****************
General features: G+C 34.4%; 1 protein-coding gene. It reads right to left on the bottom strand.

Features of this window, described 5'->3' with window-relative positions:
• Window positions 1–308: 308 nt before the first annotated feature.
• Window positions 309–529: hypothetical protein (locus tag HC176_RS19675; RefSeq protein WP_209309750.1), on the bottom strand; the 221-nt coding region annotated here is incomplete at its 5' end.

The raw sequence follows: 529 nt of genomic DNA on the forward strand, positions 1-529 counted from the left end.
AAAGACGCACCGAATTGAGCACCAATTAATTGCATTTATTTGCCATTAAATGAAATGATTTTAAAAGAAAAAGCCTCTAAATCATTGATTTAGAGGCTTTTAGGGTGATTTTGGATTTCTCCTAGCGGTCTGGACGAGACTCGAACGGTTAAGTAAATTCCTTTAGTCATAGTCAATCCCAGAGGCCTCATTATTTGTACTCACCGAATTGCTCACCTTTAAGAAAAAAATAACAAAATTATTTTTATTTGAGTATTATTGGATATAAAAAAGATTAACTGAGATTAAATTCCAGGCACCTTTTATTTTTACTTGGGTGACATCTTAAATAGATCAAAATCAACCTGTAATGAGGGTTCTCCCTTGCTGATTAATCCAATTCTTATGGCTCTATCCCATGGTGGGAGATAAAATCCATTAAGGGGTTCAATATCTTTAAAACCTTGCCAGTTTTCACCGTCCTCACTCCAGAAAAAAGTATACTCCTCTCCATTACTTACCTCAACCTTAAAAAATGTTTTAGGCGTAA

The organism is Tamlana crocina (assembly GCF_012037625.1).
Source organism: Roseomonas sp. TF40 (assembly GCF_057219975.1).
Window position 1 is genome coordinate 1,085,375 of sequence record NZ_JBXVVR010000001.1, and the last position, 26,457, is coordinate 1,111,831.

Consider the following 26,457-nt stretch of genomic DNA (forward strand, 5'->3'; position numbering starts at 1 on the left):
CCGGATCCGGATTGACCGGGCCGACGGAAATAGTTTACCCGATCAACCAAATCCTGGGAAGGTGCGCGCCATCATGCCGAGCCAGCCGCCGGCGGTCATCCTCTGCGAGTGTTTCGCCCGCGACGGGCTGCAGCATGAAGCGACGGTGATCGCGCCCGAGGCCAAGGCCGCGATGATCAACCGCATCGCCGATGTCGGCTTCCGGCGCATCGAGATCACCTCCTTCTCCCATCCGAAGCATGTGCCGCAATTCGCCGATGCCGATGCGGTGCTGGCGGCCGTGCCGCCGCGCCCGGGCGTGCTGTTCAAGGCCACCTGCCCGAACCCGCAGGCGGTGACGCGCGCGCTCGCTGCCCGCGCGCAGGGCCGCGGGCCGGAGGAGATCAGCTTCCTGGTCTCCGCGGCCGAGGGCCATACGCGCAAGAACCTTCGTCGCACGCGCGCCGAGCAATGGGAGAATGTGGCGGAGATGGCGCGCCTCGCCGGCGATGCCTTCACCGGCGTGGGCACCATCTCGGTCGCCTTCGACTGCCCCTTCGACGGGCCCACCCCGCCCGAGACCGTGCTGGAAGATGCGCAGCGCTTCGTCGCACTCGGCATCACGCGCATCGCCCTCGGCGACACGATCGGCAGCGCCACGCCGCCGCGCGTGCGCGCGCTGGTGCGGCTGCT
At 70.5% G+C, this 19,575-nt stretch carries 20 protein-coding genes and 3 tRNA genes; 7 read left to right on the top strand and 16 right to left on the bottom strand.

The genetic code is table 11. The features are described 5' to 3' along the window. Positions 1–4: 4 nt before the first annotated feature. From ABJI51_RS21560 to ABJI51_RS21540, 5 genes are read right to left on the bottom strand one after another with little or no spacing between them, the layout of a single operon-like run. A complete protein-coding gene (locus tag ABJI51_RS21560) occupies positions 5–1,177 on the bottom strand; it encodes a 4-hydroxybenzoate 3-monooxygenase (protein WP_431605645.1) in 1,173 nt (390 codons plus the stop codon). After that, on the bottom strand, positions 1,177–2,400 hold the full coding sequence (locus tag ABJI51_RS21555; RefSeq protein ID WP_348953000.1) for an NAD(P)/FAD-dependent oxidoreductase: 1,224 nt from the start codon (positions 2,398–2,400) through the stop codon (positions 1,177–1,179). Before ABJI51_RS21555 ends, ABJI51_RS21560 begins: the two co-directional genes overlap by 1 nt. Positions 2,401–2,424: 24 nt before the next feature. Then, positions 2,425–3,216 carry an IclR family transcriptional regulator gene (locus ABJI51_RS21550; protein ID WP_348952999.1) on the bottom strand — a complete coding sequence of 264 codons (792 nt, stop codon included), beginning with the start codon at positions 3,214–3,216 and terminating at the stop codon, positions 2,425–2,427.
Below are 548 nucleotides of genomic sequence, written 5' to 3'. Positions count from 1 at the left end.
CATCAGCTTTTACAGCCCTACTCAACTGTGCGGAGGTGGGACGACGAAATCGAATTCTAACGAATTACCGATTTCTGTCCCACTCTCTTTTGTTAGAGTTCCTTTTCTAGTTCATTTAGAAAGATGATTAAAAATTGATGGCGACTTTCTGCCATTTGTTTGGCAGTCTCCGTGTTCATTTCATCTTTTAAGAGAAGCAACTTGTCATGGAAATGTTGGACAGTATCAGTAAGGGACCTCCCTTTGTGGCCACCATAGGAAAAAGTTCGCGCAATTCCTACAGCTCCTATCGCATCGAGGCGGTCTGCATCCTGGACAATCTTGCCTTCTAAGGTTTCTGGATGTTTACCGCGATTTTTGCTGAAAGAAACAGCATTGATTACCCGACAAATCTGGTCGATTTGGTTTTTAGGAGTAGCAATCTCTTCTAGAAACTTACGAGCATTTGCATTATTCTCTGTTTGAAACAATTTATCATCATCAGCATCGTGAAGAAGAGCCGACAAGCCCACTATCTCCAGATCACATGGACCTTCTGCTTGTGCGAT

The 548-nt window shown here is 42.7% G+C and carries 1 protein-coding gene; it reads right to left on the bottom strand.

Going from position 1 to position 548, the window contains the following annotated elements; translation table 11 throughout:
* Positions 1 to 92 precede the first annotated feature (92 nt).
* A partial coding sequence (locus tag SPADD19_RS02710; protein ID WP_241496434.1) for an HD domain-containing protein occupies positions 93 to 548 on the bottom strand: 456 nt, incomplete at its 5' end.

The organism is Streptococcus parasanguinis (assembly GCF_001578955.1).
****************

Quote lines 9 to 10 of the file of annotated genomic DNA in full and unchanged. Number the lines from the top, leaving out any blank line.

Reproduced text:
Window position 1 is genome coordinate 1,085,375 of sequence record NZ_JBXVVR010000001.1, and the last position, 26,457, is coordinate 1,111,831.

Consider the following 26,457-nt stretch of genomic DNA (forward strand, 5'->3'; position numbering starts at 1 on the left):